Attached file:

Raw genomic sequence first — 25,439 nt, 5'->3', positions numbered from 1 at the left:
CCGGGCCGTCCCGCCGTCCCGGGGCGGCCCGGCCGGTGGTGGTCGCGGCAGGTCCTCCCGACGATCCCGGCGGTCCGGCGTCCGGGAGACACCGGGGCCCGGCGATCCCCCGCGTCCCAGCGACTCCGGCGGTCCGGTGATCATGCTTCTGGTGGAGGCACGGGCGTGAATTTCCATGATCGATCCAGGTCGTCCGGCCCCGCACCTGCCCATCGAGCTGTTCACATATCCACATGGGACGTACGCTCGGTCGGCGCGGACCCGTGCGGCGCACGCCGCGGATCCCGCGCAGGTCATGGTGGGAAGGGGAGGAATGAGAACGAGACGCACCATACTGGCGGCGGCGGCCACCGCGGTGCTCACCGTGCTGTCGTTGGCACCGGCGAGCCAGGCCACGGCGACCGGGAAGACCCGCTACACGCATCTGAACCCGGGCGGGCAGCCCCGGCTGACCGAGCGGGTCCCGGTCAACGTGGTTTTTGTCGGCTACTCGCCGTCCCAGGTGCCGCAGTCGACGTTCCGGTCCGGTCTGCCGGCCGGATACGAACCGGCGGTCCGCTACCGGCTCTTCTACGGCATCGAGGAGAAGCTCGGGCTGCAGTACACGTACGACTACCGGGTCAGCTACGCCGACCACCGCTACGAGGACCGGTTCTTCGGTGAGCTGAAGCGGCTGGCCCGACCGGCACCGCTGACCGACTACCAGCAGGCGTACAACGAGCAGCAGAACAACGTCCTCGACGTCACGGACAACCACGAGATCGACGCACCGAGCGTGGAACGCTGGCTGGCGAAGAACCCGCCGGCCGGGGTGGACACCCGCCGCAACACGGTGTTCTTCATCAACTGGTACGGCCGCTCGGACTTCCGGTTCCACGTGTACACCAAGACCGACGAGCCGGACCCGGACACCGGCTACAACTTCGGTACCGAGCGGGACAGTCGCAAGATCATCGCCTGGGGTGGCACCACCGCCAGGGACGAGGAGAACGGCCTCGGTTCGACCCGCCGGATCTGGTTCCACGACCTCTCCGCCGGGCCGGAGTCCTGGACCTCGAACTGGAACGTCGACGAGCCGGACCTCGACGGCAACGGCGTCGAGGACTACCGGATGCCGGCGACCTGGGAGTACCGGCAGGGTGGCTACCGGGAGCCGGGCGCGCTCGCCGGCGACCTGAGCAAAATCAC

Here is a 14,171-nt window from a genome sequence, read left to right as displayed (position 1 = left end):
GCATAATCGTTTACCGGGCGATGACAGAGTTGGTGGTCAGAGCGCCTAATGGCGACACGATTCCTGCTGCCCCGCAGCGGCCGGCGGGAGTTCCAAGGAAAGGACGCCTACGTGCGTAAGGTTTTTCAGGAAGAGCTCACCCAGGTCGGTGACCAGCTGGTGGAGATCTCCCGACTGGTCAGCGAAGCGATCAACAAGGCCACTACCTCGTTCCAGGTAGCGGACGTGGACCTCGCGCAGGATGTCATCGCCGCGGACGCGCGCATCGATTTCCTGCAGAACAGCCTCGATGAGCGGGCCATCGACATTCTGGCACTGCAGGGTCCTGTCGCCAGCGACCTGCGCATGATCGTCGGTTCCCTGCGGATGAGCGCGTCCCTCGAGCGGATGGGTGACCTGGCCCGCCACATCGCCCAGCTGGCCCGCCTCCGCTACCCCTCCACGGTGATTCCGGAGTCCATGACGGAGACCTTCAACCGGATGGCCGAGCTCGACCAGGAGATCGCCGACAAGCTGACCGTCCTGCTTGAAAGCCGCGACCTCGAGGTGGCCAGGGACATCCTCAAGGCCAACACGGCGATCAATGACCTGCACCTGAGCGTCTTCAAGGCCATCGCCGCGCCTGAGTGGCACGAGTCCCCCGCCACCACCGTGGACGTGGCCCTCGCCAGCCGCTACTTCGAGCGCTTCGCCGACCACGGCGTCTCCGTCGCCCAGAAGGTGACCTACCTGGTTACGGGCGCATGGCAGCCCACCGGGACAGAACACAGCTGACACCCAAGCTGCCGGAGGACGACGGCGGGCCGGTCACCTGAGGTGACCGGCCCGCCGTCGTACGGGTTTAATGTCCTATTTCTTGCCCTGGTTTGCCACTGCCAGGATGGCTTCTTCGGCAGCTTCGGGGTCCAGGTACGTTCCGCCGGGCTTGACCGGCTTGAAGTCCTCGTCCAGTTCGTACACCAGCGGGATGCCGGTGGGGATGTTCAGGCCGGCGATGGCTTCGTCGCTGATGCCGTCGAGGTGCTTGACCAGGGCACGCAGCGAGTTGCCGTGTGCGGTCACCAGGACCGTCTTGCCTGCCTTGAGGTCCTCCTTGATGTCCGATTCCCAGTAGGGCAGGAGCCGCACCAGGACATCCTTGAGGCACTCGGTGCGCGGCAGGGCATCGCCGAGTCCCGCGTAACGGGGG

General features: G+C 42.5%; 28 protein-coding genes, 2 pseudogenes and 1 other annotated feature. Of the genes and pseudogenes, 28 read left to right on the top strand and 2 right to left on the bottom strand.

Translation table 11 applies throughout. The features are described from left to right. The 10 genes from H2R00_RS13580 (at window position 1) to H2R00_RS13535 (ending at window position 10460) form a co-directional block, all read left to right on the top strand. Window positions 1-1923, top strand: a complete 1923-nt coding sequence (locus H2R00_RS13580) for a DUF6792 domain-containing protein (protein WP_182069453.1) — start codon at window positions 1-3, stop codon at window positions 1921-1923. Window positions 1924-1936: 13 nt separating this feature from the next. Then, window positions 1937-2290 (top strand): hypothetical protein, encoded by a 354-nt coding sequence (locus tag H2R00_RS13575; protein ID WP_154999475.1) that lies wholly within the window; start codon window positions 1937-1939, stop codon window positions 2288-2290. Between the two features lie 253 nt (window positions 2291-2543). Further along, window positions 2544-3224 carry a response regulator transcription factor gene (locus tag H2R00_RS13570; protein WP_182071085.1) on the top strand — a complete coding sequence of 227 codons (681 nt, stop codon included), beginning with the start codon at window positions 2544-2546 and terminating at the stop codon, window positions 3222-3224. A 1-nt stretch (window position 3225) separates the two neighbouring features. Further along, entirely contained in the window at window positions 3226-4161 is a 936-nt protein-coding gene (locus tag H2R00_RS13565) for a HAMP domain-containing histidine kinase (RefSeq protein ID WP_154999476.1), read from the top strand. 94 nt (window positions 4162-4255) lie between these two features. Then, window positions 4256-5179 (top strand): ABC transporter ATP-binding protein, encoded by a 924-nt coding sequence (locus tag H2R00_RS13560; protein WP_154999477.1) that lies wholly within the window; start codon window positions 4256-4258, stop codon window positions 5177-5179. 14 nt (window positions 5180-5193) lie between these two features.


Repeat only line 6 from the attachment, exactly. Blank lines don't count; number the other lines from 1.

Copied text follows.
Translation table 11 applies throughout. The features are described from left to right. The 10 genes from H2R00_RS13580 (at window position 1) to H2R00_RS13535 (ending at window position 10460) form a co-directional block, all read left to right on the top strand. Window positions 1-1923, top strand: a complete 1923-nt coding sequence (locus H2R00_RS13580) for a DUF6792 domain-containing protein (protein WP_182069453.1) — start codon at window positions 1-3, stop codon at window positions 1921-1923. Window positions 1924-1936: 13 nt separating this feature from the next. Then, window positions 1937-2290 (top strand): hypothetical protein, encoded by a 354-nt coding sequence (locus tag H2R00_RS13575; protein ID WP_154999475.1) that lies wholly within the window; start codon window positions 1937-1939, stop codon window positions 2288-2290. Between the two features lie 253 nt (window positions 2291-2543). Further along, window positions 2544-3224 carry a response regulator transcription factor gene (locus tag H2R00_RS13570; protein WP_182071085.1) on the top strand — a complete coding sequence of 227 codons (681 nt, stop codon included), beginning with the start codon at window positions 2544-2546 and terminating at the stop codon, window positions 3222-3224. A 1-nt stretch (window position 3225) separates the two neighbouring features. Further along, entirely contained in the window at window positions 3226-4161 is a 936-nt protein-coding gene (locus tag H2R00_RS13565) for a HAMP domain-containing histidine kinase (RefSeq protein ID WP_154999476.1), read from the top strand. 94 nt (window positions 4162-4255) lie between these two features. Then, window positions 4256-5179 (top strand): ABC transporter ATP-binding protein, encoded by a 924-nt coding sequence (locus tag H2R00_RS13560; protein WP_154999477.1) that lies wholly within the window; start codon window positions 4256-4258, stop codon window positions 5177-5179. 14 nt (window positions 5180-5193) lie between these two features.